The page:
Last week, Geography educator Susan Caldis discussed some of the highlights of her two-week professional learning opportunity in Singapore, where she took part in the 2019 Outstanding Educator In Residence (OEIR) program. In today's Q&A she discusses some of the things she learned throughout her time abroad, how she plans on sharing this information with the wider Geography community, and why she'd recommend this immersive experience to other educators.
Before you embarked on this experience, you outlined several goals that you were hoping to achieve. Did you achieve these goals and if so, in what way?
The short answer is yes. I definitely saw progression in my understanding and ability to demonstrate intercultural understanding and a more Asia-capable skillset over the duration of the program. I did learn a lot about the Singapore education system both in facts and figures, its enactment, and its values. This learning came from in-country immersion and the experience of engaging with local teachers, students and leaders in an authentic, sustained way.
I started to track my learning from September 2018 when confirmation of my participation in the OEIR Program occurred. To track my learning I paraphrased and attempted to answer a familiar assessment, programming and reporting question:
What should I know, understand, and be able to do by the end of the OEIR program?
I attempted to find some possible answers to this question. As a starting point, I looked for information about life in Singapore and its education system. I read newspapers, had conversations with university colleagues who had completed similar exchanges, and sent emails to colleagues at the Academy of Singaporean Teachers. I also completed readings from the Asialink-University of Melbourne Intercultural Understanding and Leadership course and the Singapore Country-Starter Pack. In October 2018, I had the opportunity to meet Academy colleagues face-to-face and participate in a short study tour. By the time I departed for the OEIR Program my ‘best guess' or hypothesised answer to the overarching question had formed but was still fairly limited:
By the end of the OEIR program I would know more about the education system of Singapore and also about intercultural communication; I would understand how the program contributes to the professional learning of local teachers; I would be able to do such things as communicate in a culturally appropriate way, start to develop networks, and share learning with Australian colleagues upon my return.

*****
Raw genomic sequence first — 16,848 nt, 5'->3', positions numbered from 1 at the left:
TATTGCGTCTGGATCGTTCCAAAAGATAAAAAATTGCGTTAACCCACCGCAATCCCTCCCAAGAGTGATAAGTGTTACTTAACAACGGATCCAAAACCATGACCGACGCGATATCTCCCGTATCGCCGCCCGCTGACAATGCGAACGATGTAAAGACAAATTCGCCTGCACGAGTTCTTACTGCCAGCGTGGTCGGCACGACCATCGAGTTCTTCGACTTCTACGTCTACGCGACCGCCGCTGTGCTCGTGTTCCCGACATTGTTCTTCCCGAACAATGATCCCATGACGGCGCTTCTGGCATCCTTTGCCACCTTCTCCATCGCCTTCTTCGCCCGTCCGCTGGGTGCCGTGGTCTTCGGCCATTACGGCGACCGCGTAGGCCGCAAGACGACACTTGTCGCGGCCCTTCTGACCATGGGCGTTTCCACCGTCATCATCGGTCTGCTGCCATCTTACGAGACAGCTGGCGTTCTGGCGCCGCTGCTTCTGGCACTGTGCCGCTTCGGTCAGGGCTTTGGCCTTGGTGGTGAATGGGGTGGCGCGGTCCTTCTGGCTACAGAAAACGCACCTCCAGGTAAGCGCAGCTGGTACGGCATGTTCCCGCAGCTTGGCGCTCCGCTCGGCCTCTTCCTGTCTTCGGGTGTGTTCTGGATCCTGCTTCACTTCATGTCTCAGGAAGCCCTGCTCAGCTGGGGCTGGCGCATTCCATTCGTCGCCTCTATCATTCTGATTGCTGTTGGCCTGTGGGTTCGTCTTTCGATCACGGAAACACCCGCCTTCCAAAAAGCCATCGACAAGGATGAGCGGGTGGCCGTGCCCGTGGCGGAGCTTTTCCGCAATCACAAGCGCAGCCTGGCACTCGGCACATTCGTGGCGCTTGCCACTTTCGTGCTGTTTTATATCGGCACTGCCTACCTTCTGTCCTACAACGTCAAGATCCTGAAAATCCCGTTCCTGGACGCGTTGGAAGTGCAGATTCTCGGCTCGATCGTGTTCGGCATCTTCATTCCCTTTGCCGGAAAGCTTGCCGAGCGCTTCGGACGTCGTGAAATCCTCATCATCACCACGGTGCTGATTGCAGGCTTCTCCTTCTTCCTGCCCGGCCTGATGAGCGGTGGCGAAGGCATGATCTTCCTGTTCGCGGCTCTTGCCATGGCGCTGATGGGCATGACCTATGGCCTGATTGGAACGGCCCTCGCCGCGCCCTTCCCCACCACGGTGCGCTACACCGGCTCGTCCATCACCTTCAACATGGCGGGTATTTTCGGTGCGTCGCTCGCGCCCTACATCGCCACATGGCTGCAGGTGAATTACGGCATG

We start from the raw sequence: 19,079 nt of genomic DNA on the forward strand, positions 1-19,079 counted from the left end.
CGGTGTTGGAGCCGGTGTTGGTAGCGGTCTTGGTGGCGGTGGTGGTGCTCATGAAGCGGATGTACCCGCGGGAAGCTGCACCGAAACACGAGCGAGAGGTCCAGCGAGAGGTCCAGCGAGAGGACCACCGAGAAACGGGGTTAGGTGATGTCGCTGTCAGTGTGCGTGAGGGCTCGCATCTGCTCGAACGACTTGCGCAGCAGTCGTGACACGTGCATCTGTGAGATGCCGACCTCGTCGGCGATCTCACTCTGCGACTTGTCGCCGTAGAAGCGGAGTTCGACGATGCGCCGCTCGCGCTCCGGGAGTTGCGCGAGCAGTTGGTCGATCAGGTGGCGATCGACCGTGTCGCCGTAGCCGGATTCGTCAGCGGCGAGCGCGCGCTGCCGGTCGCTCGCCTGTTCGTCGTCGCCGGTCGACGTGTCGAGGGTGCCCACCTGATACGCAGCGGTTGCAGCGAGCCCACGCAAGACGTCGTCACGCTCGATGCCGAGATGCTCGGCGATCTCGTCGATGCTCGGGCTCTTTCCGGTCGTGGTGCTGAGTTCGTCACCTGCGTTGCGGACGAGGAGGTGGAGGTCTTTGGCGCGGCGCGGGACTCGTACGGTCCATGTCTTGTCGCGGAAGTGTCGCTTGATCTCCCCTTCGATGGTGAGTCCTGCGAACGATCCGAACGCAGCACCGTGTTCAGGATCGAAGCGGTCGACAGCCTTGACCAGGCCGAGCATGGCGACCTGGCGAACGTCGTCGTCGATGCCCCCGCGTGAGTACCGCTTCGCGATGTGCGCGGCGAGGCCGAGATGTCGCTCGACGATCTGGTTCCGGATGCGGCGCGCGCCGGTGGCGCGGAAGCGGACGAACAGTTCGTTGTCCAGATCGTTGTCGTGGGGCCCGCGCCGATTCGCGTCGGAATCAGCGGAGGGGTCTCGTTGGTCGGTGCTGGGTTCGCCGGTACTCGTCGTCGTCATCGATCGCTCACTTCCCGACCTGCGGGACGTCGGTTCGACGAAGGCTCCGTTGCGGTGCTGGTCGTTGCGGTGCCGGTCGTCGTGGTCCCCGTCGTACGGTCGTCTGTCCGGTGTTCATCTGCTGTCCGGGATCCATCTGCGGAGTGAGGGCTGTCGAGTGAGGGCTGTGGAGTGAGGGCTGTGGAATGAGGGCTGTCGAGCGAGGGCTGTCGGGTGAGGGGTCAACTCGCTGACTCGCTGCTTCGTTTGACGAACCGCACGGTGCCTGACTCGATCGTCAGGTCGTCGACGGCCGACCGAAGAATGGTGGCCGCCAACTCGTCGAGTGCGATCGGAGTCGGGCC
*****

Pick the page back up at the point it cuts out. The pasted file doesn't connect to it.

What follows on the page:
My journey in to the OEIR Program started with a straight forward hypothesis. However, by the time I reached the end of the OEIR Program the above hypothesis seemed simplistic and unambitious. There are layers of complexity within each knowing, understanding and doing.
By the end of the school-visits:
- I knew schools were located in zones and each school had a ‘niche' area or point of difference. I also discovered that primary schools close to the secondary school were not necessarily the feeder schools such as they are in Australia;
- I understood through my active participation in the lessons, conversations with students, and observation of teacher practice that the content knowledge of Geography teachers was well developed, and positive classroom culture is essential for encouraging and drawing out student-voice within a lesson;
- I could do such things as recognise cultural ways of being in the classroom that (to me) were distinctive to Singapore.
By the end of the masterclasses:
- I knew teachers were intrigued by the idea of bite-sized fieldwork and that teachers valued professional learning opportunities;
- I understood through my face-to-face conversations with masterclass participants and through responding to comments on Padlet that the reality of implementing co-constructed inquiry questions and bite-sized fieldwork in to one Geography lesson was challenging because it was ‘messy' and teacher readiness or confidence may need work;
- I could do such things as facilitate sessions and respond to sharing in a more culturally appropriate way.
By the end of the dialogues:
- I knew a ‘teacher' took many forms in Singapore, it was not only defined by their placement in schools;
- I understood that synergies existed between all dialogue groups in the desire to learn more about evidence based pedagogical practice in Geography, and possible ways to support and extend ideas about the implementation of pedagogical practice in a Geography classroom;
- I could do such things as apply experiences from Australia to the Singapore context so that more considered and informed responses could be shared from me in response to questions being posed.
By the end of the lunches, classroom lessons and cultural program: